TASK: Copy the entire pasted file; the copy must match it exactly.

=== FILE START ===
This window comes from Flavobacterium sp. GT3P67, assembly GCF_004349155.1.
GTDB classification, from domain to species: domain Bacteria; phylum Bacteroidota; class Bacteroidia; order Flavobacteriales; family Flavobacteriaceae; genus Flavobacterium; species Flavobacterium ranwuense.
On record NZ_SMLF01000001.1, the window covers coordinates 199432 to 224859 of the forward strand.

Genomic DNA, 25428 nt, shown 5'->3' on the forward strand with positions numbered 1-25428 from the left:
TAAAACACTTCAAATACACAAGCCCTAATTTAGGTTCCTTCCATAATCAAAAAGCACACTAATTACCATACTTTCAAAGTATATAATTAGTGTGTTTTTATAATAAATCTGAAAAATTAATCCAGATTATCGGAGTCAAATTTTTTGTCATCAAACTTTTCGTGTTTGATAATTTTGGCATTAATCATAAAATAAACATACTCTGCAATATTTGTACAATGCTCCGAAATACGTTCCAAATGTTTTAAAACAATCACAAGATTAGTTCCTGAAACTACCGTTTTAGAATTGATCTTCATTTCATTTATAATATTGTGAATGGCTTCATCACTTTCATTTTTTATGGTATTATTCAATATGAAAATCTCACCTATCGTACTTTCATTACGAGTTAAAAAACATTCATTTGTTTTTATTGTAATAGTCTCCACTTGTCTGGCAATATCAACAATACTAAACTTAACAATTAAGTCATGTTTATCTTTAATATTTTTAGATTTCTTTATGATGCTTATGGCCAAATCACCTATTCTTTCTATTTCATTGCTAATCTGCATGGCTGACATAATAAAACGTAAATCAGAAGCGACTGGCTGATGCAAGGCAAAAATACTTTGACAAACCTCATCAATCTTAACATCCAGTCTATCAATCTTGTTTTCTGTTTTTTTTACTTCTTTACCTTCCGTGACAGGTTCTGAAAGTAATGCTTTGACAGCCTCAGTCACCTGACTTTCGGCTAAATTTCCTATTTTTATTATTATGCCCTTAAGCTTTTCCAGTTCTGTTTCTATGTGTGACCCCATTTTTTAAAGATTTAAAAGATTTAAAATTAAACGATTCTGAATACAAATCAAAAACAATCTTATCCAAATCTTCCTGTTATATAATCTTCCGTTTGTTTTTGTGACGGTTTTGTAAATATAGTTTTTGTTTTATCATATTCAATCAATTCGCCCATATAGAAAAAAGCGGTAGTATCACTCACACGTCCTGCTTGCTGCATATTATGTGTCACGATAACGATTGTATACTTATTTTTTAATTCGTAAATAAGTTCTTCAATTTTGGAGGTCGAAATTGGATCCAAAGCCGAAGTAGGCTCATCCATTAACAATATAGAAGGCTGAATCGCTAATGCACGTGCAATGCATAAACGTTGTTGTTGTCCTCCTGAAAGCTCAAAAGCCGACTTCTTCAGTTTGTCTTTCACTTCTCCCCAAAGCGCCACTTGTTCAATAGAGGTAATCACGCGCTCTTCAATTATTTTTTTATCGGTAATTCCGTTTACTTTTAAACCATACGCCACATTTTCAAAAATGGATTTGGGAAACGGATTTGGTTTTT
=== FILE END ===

This window comes from Flavobacterium sp. GT3P67, assembly GCF_004349155.1.
GTDB classification, from domain to species: domain Bacteria; phylum Bacteroidota; class Bacteroidia; order Flavobacteriales; family Flavobacteriaceae; genus Flavobacterium; species Flavobacterium ranwuense.
On record NZ_SMLF01000001.1, the window covers coordinates 199432 to 224859 of the forward strand.

Genomic DNA, 25428 nt, shown 5'->3' on the forward strand with positions numbered 1-25428 from the left:
TAAAACACTTCAAATACACAAGCCCTAATTTAGGTTCCTTCCATAATCAAAAAGCACACTAATTACCATACTTTCAAAGTATATAATTAGTGTGTTTTTATAATAAATCTGAAAAATTAATCCAGATTATCGGAGTCAAATTTTTTGTCATCAAACTTTTCGTGTTTGATAATTTTGGCATTAATCATAAAATAAACATACTCTGCAATATTTGTACAATGCTCCGAAATACGTTCCAAATGTTTTAAAACAATCACAAGATTAGTTCCTGAAACTACCGTTTTAGAATTGATCTTCATTTCATTTATAATATTGTGAATGGCTTCATCACTTTCATTTTTTATGGTATTATTCAATATGAAAATCTCACCTATCGTACTTTCATTACGAGTTAAAAAACATTCATTTGTTTTTATTGTAATAGTCTCCACTTGTCTGGCAATATCAACAATACTAAACTTAACAATTAAGTCATGTTTATCTTTAATATTTTTAGATTTCTTTATGATGCTTATGGCCAAATCACCTATTCTTTCTATTTCATTGCTAATCTGCATGGCTGACATAATAAAACGTAAATCAGAAGCGACTGGCTGATGCAAGGCAAAAATACTTTGACAAACCTCATCAATCTTAACATCCAGTCTATCAATCTTGTTTTCTGTTTTTTTTACTTCTTTACCTTCCGTGACAGGTTCTGAAAGTAATGCTTTGACAGCCTCAGTCACCTGACTTTCGGCTAAATTTCCTATTTTTATTATTATGCCCTTAAGCTTTTCCAGTTCTGTTTCTATGTGTGACCCCATTTTTTAAAGATTTAAAAGATTTAAAATTAAACGATTCTGAATACAAATCAAAAACAATCTTATCCAAATCTTCCTGTTATATAATCTTCCGTTTGTTTTTGTGACGGTTTTGTAAATATAGTTTTTGTTTTATCATATTCAATCAATTCGCCCATATAGAAAAAAGCGGTAGTATCACTCACACGTCCTGCTTGCTGCATATTATGTGTCACGATAACGATTGTATACTTATTTTTTAATTCGTAAATAAGTTCTTCAATTTTGGAGGTCGAAATTGGATCCAAAGCCGAAGTAGGCTCATCCATTAACAATATAGAAGGCTGAATCGCTAATGCACGTGCAATGCATAAACGTTGTTGTTGTCCTCCTGAAAGCTCAAAAGCCGACTTCTTCAGTTTGTCTTTCACTTCTCCCCAAAGCGCCACTTGTTCAATAGAGGTAATCACGCGCTCTTCAATTATTTTTTTATCGGTAATTCCGTTTACTTTTAAACCATACGCCACATTTTCAAAAATGGATTTGGGAAACGGATTTGGTTTTT